I’ve had Sandy’s muffuletta once before, probably over a year ago at Sandy’s former space at Maison Corbeaux. But ever since I wrote about Sandy’s seeking out a new home in San Francisco, I knew I had to look them up at some point during Outside Lands. To be honest, I hadn’t quite gotten Peterson Harter’s version of the muffuletta off my mind since my first trip to New Orleans in March, where I sought out various versions of that olive salad-, mortadella-, provolone-laden sandwich any place I could. With those versions still (mostly) set in my mind, I wanted to re-try Sandy’s to see if it still held the same reverence.
And indeed it remained as good as I remember, surpassing most of the New Orleans versions I tried (shh, please don’t tell my new favorite travel destination!) despite having to jostle for space at the eating stations set up for concertgoers. The sesame bread was nice and pillowy, perfect for sopping up that pickle-y, brine-y goodness of the olives, and nicely set against the deli meats and cheeses inside. It had taken so much time to travel from the East Bay to Golden Gate Park Friday afternoon, but clutching that sandwich and listening to the music floating through the air, the pain of getting to Outside Lands faded away. — Dianne de Guzman
Chashao roast pork ‘n rice at El Chino Grande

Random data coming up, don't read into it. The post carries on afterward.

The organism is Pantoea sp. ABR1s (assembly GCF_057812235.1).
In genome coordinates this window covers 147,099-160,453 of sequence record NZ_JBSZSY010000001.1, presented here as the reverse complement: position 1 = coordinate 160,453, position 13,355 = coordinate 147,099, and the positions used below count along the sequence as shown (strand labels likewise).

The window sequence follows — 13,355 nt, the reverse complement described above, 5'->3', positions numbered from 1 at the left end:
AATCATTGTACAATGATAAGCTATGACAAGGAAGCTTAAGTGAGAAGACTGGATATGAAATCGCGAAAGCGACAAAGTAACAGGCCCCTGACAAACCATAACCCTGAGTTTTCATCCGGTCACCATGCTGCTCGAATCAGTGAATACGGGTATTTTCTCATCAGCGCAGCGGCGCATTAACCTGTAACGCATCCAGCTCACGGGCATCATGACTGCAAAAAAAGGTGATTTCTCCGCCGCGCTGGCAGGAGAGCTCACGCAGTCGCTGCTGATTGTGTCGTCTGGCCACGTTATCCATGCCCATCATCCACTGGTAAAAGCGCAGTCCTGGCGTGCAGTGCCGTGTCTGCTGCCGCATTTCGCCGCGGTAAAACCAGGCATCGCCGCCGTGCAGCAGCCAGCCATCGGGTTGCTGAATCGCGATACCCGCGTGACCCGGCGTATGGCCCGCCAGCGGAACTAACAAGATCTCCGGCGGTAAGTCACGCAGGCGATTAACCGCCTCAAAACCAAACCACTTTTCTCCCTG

Although I saw my fair share of Taiwan-style hot dogs carried by people roaming Outside Lands, the big winner of El Chino Grande’s menu was the chashao roast pork — which ultimately sold out by Saturday night. The team quickly pivoted to a pork shoulder marinated in garlic chashao glaze for the crowds on Sunday, but I was thankfully able to snag a bowl Saturday evening. El Chino Grande noted that the pork belly takes “4-5 days to fully prep” and whatever they’re doing, it’s an item to behold. The heritage pork was tender in its sticky-sweet glaze, with bits of charred fat and meat from the grill. Add onto the fact that the fatness of the pork was cut by nori furikake-topped white rice and crunchy cabbage slaw, it was a nice mix of items to keep me dancing into the night. The Hurricane popcorn is also worth a shout-out, as myself and some friends shared a bag and enjoyed its contents down to the last popped kernel and mochi bit. — Dianne de Guzman
Strawberry Basque cheesecake (and almond macaron) from Oui Oui! macaroon
I was in search of a nice, night-ending sweet when, lo and behold, the siren call of a sign boasting of both Basque cheesecake and macaroons lured me in. Behind the sweets was Yes Yes! Macaron, the dessert purveyor whose Emeryville Public Market location shuttered in August 2021. Despite its closure, Oui Oui! is still in good form, as I dove into a strawberry-flavored version of their Basque cheesecake (I will order any dessert involving strawberries, I’ve just come to accept that fact over the years). The cheesecake was nicely chilled — I prefer it that way — with delicate notes of strawberry within the cream cheese. The almond macaroon had that nice, particular cock that macarons are wont to have and despite feeling a little sheepish about having a side of dessert with my dessert, seeing as how I don’t know when I’ll next have either item from Oui Oui! it was all perfectly worth it in the end. — Dianne de Guzman